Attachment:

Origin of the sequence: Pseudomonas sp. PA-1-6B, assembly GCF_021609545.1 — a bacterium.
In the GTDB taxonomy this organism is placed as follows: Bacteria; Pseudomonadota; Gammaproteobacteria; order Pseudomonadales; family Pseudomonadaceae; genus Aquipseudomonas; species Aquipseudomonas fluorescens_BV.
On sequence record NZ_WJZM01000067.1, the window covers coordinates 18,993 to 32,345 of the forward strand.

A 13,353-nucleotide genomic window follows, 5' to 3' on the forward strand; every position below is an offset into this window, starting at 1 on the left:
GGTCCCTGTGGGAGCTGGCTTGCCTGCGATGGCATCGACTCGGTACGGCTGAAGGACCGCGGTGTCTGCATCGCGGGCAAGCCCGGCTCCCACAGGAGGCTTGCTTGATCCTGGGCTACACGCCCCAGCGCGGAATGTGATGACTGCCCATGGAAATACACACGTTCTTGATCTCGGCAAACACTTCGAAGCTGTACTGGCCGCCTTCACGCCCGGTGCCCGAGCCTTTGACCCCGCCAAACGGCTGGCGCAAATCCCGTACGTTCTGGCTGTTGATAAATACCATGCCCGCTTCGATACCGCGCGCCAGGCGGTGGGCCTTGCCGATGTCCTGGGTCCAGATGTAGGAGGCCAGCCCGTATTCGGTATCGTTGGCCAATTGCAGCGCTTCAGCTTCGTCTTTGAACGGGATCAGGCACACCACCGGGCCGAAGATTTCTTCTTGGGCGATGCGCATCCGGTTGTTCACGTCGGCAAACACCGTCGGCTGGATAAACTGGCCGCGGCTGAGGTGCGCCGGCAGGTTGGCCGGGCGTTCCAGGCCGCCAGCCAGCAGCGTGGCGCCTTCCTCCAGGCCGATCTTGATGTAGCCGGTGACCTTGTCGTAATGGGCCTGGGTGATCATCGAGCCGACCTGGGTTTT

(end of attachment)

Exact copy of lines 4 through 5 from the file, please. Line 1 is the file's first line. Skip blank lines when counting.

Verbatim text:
A 13,353-nucleotide genomic window follows, 5' to 3' on the forward strand; every position below is an offset into this window, starting at 1 on the left:
GGTCCCTGTGGGAGCTGGCTTGCCTGCGATGGCATCGACTCGGTACGGCTGAAGGACCGCGGTGTCTGCATCGCGGGCAAGCCCGGCTCCCACAGGAGGCTTGCTTGATCCTGGGCTACACGCCCCAGCGCGGAATGTGATGACTGCCCATGGAAATACACACGTTCTTGATCTCGGCAAACACTTCGAAGCTGTACTGGCCGCCTTCACGCCCGGTGCCCGAGCCTTTGACCCCGCCAAACGGCTGGCGCAAATCCCGTACGTTCTGGCTGTTGATAAATACCATGCCCGCTTCGATACCGCGCGCCAGGCGGTGGGCCTTGCCGATGTCCTGGGTCCAGATGTAGGAGGCCAGCCCGTATTCGGTATCGTTGGCCAATTGCAGCGCTTCAGCTTCGTCTTTGAACGGGATCAGGCACACCACCGGGCCGAAGATTTCTTCTTGGGCGATGCGCATCCGGTTGTTCACGTCGGCAAACACCGTCGGCTGGATAAACTGGCCGCGGCTGAGGTGCGCCGGCAGGTTGGCCGGGCGTTCCAGGCCGCCAGCCAGCAGCGTGGCGCCTTCCTCCAGGCCGATCTTGATGTAGCCGGTGACCTTGTCGTAATGGGCCTGGGTGATCATCGAGCCGACCTGGGTTTT